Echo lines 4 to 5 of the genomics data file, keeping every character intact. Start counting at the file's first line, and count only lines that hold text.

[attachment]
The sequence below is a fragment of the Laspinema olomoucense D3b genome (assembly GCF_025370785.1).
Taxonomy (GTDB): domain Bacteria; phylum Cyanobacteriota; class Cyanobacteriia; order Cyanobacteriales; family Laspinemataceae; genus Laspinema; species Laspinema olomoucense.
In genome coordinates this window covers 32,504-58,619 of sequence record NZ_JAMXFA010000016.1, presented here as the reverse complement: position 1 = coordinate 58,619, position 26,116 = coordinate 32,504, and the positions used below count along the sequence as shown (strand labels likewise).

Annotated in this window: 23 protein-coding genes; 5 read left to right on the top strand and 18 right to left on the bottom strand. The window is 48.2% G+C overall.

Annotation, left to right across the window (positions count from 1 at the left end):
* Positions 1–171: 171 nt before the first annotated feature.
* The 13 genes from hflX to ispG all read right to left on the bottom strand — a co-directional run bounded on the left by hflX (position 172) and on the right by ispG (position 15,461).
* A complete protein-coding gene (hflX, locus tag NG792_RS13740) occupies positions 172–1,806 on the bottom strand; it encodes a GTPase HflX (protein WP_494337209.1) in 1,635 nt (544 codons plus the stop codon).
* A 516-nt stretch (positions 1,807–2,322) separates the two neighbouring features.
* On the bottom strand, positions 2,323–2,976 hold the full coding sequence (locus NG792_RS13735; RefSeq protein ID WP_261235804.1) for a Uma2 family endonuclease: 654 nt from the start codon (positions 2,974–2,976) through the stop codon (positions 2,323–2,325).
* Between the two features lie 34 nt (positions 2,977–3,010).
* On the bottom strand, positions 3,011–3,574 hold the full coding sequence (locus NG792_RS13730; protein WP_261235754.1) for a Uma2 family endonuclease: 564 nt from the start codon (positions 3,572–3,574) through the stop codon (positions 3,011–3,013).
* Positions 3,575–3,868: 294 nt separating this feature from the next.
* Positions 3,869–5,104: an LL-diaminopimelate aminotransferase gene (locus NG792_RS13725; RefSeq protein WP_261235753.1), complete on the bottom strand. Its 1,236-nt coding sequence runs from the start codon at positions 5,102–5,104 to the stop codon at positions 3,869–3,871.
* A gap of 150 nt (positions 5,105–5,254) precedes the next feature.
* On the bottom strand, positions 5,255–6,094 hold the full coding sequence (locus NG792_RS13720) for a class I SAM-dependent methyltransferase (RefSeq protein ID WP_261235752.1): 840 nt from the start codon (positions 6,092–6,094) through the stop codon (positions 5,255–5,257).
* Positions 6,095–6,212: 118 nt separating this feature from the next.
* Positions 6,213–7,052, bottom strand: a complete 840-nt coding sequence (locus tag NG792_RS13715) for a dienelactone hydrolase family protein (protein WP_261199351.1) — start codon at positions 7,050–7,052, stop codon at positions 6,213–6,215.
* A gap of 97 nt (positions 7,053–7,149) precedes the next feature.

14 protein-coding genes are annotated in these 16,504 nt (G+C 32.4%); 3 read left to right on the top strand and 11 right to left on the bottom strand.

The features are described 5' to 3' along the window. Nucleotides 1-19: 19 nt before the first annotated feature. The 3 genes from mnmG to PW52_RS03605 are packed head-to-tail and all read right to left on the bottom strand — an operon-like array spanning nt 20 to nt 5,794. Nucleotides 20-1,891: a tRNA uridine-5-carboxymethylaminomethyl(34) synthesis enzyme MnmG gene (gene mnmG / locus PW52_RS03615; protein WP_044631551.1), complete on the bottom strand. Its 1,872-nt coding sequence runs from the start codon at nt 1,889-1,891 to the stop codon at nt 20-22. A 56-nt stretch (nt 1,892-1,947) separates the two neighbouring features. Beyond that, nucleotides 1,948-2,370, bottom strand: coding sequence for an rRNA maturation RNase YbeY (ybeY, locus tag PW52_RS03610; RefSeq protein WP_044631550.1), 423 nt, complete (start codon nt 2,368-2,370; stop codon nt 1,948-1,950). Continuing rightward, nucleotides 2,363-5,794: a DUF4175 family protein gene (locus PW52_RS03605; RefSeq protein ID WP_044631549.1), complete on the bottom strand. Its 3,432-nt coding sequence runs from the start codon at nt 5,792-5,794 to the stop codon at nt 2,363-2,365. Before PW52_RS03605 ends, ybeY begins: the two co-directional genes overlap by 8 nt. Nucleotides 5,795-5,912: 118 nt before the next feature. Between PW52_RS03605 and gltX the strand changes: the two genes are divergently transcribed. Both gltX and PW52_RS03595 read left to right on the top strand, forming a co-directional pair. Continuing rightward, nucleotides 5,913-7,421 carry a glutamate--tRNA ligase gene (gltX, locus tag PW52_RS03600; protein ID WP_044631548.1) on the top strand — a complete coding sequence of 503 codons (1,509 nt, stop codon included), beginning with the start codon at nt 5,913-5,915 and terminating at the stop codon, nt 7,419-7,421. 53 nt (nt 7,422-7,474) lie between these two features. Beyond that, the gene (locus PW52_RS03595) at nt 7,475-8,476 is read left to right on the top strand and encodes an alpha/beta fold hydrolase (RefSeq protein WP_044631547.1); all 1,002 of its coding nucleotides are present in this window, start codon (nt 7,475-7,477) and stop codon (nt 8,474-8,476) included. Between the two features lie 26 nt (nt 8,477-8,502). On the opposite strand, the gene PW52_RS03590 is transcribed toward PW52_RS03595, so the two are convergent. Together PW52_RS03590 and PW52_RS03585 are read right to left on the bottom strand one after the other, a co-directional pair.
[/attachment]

Annotated in this window: 23 protein-coding genes; 5 read left to right on the top strand and 18 right to left on the bottom strand. The window is 48.2% G+C overall.

Annotation, left to right across the window (positions count from 1 at the left end):